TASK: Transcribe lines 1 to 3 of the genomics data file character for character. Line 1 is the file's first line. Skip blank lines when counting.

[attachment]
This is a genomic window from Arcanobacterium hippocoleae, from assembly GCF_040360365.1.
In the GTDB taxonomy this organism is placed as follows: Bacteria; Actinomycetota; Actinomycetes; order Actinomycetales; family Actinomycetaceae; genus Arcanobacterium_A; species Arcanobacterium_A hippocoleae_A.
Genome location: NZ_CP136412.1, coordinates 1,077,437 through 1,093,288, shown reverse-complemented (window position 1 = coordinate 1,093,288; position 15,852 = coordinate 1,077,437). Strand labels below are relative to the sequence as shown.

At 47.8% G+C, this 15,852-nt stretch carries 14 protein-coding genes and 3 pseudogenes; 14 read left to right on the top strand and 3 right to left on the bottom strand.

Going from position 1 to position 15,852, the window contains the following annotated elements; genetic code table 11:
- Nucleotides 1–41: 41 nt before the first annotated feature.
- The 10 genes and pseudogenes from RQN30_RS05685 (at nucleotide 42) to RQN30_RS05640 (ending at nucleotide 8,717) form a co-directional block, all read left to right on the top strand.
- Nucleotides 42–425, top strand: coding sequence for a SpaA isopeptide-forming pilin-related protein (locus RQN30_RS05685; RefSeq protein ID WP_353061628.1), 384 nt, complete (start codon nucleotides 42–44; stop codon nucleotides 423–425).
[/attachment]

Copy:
This is a genomic window from Arcanobacterium hippocoleae, from assembly GCF_040360365.1.
In the GTDB taxonomy this organism is placed as follows: Bacteria; Actinomycetota; Actinomycetes; order Actinomycetales; family Actinomycetaceae; genus Arcanobacterium_A; species Arcanobacterium_A hippocoleae_A.
Genome location: NZ_CP136412.1, coordinates 1,077,437 through 1,093,288, shown reverse-complemented (window position 1 = coordinate 1,093,288; position 15,852 = coordinate 1,077,437). Strand labels below are relative to the sequence as shown.